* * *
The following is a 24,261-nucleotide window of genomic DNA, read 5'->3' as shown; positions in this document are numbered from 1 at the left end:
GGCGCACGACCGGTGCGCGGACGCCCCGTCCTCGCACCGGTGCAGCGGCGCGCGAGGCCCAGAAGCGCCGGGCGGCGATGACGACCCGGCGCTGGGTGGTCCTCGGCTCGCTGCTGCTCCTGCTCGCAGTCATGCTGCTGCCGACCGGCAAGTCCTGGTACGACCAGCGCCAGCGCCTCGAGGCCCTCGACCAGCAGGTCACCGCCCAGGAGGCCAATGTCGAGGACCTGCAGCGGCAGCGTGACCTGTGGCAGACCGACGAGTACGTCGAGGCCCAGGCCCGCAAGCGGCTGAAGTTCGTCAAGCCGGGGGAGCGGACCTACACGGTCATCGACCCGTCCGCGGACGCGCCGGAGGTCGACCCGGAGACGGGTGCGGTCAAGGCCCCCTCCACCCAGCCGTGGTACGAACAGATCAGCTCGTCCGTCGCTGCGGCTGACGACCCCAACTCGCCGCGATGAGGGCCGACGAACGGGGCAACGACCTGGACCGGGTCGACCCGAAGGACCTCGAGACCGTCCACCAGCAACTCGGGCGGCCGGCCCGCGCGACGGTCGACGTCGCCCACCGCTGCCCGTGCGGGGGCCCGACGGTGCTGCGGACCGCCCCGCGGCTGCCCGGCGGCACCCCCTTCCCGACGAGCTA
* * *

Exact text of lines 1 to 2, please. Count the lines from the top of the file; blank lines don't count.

The following is a 24,261-nucleotide window of genomic DNA, read 5'->3' as shown; positions in this document are numbered from 1 at the left end:
GGCGCACGACCGGTGCGCGGACGCCCCGTCCTCGCACCGGTGCAGCGGCGCGCGAGGCCCAGAAGCGCCGGGCGGCGATGACGACCCGGCGCTGGGTGGTCCTCGGCTCGCTGCTGCTCCTGCTCGCAGTCATGCTGCTGCCGACCGGCAAGTCCTGGTACGACCAGCGCCAGCGCCTCGAGGCCCTCGACCAGCAGGTCACCGCCCAGGAGGCCAATGTCGAGGACCTGCAGCGGCAGCGTGACCTGTGGCAGACCGACGAGTACGTCGAGGCCCAGGCCCGCAAGCGGCTGAAGTTCGTCAAGCCGGGGGAGCGGACCTACACGGTCATCGACCCGTCCGCGGACGCGCCGGAGGTCGACCCGGAGACGGGTGCGGTCAAGGCCCCCTCCACCCAGCCGTGGTACGAACAGATCAGCTCGTCCGTCGCTGCGGCTGACGACCCCAACTCGCCGCGATGAGGGCCGACGAACGGGGCAACGACCTGGACCGGGTCGACCCGAAGGACCTCGAGACCGTCCACCAGCAACTCGGGCGGCCGGCCCGCGCGACGGTCGACGTCGCCCACCGCTGCCCGTGCGGGGGCCCGACGGTGCTGCGGACCGCCCCGCGGCTGCCCGGCGGCACCCCCTTCCCGACGAGCTA